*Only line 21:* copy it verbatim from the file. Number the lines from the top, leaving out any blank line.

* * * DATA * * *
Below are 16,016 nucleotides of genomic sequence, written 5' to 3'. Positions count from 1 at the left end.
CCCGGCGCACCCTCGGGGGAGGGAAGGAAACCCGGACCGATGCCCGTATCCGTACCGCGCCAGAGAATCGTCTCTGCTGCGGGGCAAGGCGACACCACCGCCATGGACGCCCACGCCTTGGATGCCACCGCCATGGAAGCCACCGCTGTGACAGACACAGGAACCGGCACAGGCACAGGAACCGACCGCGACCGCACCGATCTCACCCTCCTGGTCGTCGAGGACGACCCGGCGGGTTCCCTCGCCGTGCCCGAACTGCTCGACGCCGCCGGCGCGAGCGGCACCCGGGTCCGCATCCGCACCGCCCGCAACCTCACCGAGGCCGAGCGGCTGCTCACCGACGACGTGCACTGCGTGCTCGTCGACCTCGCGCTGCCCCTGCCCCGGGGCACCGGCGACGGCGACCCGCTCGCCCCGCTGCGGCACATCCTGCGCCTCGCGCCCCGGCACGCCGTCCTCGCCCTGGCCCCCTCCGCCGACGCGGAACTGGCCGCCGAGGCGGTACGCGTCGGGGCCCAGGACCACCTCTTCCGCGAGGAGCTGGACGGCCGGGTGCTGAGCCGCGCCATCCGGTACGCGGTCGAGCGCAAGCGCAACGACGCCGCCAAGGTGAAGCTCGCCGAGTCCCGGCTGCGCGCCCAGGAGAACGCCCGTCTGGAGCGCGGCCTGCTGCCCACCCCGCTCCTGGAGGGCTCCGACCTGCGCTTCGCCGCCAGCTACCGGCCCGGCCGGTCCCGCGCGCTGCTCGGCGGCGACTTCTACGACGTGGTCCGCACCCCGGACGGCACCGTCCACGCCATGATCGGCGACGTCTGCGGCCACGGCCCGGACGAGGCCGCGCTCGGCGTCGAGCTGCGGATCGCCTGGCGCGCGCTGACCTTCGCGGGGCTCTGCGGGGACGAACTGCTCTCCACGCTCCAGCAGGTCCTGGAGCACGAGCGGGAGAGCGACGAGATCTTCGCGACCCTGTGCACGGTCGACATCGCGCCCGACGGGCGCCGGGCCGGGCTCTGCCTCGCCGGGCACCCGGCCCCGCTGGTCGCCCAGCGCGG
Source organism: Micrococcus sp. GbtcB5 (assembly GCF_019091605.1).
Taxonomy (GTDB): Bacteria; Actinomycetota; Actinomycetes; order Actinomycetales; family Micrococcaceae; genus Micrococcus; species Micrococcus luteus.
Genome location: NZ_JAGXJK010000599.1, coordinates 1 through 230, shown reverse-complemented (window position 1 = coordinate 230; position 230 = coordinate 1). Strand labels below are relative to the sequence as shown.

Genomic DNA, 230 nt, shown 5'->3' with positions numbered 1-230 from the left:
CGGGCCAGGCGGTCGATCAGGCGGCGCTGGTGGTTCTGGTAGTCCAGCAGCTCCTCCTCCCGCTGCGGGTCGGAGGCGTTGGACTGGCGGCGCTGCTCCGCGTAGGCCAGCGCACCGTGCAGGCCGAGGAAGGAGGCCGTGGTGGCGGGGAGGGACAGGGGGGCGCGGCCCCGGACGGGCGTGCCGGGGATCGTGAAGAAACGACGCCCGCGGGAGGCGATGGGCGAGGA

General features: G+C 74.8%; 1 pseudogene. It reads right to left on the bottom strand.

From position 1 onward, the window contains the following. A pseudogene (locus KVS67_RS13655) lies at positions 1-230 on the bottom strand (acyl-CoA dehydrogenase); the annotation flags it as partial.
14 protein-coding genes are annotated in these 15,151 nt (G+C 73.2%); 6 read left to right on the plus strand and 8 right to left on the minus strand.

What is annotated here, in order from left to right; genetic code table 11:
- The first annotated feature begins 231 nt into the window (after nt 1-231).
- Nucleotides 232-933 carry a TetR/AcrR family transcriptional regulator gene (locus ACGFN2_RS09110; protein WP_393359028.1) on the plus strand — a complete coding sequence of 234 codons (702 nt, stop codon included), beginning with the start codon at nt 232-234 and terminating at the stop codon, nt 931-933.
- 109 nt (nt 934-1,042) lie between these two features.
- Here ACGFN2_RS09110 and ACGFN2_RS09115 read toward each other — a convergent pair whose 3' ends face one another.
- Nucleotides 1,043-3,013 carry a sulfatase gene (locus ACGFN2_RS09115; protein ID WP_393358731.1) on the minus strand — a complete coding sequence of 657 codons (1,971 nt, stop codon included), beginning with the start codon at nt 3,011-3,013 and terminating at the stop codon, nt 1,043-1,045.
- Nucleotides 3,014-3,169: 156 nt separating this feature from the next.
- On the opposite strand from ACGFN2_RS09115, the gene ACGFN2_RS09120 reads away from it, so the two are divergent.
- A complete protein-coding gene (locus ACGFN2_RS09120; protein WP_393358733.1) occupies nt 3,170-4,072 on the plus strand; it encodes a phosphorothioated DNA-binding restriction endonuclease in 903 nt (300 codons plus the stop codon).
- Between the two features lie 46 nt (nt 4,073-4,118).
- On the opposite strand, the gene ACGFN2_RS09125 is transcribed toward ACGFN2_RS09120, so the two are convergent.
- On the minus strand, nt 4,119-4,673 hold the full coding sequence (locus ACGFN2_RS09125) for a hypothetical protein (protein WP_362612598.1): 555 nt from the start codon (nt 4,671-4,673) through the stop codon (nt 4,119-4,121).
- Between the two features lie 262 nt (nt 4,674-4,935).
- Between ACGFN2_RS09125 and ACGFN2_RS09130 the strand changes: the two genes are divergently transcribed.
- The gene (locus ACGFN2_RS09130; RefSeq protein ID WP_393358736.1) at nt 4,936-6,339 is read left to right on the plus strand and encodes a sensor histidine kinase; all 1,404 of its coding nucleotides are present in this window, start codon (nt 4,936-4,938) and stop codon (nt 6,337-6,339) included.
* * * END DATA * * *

- On the opposite strand, the gene ACGFN2_RS09125 is transcribed toward ACGFN2_RS09120, so the two are convergent.